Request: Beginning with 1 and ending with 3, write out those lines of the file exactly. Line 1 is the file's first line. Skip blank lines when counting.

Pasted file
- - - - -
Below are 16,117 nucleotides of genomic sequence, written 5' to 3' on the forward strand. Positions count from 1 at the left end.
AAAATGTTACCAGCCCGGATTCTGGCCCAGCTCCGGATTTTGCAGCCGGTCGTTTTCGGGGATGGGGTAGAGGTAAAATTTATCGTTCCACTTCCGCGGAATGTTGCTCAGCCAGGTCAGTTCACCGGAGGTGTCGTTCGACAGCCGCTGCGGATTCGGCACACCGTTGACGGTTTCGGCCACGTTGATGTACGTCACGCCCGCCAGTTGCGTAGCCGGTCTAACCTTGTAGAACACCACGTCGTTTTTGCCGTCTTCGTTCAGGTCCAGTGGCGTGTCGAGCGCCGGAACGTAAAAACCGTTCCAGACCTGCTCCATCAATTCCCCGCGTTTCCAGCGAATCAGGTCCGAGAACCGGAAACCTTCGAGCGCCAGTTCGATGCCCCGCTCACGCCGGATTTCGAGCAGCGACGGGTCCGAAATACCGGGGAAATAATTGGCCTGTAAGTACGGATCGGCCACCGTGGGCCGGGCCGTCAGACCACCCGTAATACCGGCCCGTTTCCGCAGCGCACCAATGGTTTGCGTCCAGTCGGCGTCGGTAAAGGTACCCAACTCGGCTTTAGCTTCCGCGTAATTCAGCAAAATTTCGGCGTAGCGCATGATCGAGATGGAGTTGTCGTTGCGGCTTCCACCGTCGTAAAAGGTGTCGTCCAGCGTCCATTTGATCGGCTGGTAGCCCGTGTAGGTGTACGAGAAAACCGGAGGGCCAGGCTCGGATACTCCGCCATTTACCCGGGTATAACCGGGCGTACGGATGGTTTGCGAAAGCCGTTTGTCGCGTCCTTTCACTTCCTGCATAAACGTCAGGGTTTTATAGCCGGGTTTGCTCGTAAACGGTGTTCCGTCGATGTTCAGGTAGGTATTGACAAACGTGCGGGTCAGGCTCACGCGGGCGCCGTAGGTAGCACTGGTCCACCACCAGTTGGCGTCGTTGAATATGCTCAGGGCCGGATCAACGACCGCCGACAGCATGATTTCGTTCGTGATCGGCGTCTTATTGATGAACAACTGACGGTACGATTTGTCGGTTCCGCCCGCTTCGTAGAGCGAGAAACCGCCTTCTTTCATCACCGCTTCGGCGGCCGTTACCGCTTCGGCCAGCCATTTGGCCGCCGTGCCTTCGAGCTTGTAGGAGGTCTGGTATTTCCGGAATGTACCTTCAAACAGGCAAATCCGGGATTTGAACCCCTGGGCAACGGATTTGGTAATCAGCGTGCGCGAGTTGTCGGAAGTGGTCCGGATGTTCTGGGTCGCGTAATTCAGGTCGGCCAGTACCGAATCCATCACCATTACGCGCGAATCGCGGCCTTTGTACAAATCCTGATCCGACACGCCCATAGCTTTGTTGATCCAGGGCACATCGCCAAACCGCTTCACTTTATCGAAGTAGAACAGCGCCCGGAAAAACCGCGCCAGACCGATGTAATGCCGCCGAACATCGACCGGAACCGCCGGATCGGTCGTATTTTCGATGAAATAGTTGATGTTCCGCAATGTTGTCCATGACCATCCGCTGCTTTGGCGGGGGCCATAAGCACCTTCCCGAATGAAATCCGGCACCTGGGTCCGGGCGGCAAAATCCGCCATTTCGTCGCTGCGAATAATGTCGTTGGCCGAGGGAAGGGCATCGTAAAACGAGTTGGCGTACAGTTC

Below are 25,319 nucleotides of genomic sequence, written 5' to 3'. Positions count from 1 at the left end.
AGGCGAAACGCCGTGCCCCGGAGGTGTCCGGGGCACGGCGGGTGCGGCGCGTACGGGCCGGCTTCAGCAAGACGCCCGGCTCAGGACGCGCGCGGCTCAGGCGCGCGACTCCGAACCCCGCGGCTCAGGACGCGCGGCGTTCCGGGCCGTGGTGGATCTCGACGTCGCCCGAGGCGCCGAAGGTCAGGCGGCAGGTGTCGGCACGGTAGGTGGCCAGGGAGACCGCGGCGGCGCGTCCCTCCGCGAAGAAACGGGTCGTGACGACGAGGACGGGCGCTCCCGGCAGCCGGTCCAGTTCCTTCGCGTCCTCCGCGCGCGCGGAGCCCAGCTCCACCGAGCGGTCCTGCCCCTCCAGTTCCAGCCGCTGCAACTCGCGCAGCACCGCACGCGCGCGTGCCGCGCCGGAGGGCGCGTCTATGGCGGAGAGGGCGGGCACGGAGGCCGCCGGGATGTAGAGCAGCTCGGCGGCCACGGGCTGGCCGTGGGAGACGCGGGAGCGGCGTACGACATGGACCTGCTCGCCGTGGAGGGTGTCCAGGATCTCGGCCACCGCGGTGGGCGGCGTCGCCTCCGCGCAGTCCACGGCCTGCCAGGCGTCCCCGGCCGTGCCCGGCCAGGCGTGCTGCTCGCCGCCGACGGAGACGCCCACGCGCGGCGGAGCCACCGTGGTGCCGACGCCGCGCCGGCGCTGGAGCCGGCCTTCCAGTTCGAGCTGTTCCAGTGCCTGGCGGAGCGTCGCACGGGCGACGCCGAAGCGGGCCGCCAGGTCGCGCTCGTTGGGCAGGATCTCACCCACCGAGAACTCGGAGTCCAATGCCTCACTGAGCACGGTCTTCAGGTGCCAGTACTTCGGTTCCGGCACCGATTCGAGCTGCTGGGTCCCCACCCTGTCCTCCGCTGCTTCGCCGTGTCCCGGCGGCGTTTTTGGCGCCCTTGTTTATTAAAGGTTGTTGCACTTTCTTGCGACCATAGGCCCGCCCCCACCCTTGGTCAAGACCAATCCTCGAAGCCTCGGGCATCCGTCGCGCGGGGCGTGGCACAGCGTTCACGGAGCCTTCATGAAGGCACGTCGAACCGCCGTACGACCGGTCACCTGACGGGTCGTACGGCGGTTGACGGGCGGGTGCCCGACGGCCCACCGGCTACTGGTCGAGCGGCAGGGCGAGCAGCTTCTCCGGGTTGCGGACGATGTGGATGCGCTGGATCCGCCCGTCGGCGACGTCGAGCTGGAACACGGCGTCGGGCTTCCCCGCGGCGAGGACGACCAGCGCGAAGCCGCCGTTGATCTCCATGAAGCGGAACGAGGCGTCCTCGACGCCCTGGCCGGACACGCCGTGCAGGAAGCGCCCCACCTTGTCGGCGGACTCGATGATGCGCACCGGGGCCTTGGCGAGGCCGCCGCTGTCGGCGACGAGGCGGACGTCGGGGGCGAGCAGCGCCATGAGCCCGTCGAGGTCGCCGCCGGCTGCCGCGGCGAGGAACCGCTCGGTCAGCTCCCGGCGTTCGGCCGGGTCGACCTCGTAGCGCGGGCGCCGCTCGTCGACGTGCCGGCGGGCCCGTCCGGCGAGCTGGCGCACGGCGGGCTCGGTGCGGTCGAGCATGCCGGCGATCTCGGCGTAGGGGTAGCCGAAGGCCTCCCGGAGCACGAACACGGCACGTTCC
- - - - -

Below are 16,117 nucleotides of genomic sequence, written 5' to 3' on the forward strand. Positions count from 1 at the left end.
AAAATGTTACCAGCCCGGATTCTGGCCCAGCTCCGGATTTTGCAGCCGGTCGTTTTCGGGGATGGGGTAGAGGTAAAATTTATCGTTCCACTTCCGCGGAATGTTGCTCAGCCAGGTCAGTTCACCGGAGGTGTCGTTCGACAGCCGCTGCGGATTCGGCACACCGTTGACGGTTTCGGCCACGTTGATGTACGTCACGCCCGCCAGTTGCGTAGCCGGTCTAACCTTGTAGAACACCACGTCGTTTTTGCCGTCTTCGTTCAGGTCCAGTGGCGTGTCGAGCGCCGGAACGTAAAAACCGTTCCAGACCTGCTCCATCAATTCCCCGCGTTTCCAGCGAATCAGGTCCGAGAACCGGAAACCTTCGAGCGCCAGTTCGATGCCCCGCTCACGCCGGATTTCGAGCAGCGACGGGTCCGAAATACCGGGGAAATAATTGGCCTGTAAGTACGGATCGGCCACCGTGGGCCGGGCCGTCAGACCACCCGTAATACCGGCCCGTTTCCGCAGCGCACCAATGGTTTGCGTCCAGTCGGCGTCGGTAAAGGTACCCAACTCGGCTTTAGCTTCCGCGTAATTCAGCAAAATTTCGGCGTAGCGCATGATCGAGATGGAGTTGTCGTTGCGGCTTCCACCGTCGTAAAAGGTGTCGTCCAGCGTCCATTTGATCGGCTGGTAGCCCGTGTAGGTGTACGAGAAAACCGGAGGGCCAGGCTCGGATACTCCGCCATTTACCCGGGTATAACCGGGCGTACGGATGGTTTGCGAAAGCCGTTTGTCGCGTCCTTTCACTTCCTGCATAAACGTCAGGGTTTTATAGCCGGGTTTGCTCGTAAACGGTGTTCCGTCGATGTTCAGGTAGGTATTGACAAACGTGCGGGTCAGGCTCACGCGGGCGCCGTAGGTAGCACTGGTCCACCACCAGTTGGCGTCGTTGAATATGCTCAGGGCCGGATCAACGACCGCCGACAGCATGATTTCGTTCGTGATCGGCGTCTTATTGATGAACAACTGACGGTACGATTTGTCGGTTCCGCCCGCTTCGTAGAGCGAGAAACCGCCTTCTTTCATCACCGCTTCGGCGGCCGTTACCGCTTCGGCCAGCCATTTGGCCGCCGTGCCTTCGAGCTTGTAGGAGGTCTGGTATTTCCGGAATGTACCTTCAAACAGGCAAATCCGGGATTTGAACCCCTGGGCAACGGATTTGGTAATCAGCGTGCGCGAGTTGTCGGAAGTGGTCCGGATGTTCTGGGTCGCGTAATTCAGGTCGGCCAGTACCGAATCCATCACCATTACGCGCGAATCGCGGCCTTTGTACAAATCCTGATCCGACACGCCCATAGCTTTGTTGATCCAGGGCACATCGCCAAACCGCTTCACTTTATCGAAGTAGAACAGCGCCCGGAAAAACCGCGCCAGACCGATGTAATGCCGCCGAACATCGACCGGAACCGCCGGATCGGTCGTATTTTCGATGAAATAGTTGATGTTCCGCAATGTTGTCCATGACCATCCGCTGCTTTGGCGGGGGCCATAAGCACCTTCCCGAATGAAATCCGGCACCTGGGTCCGGGCGGCAAAATCCGCCATTTCGTCGCTGCGAATAATGTCGTTGGCCGAGGGAAGGGCATCGTAAAACGAGTTGGCGTACAGTTC

Below are 25,319 nucleotides of genomic sequence, written 5' to 3'. Positions count from 1 at the left end.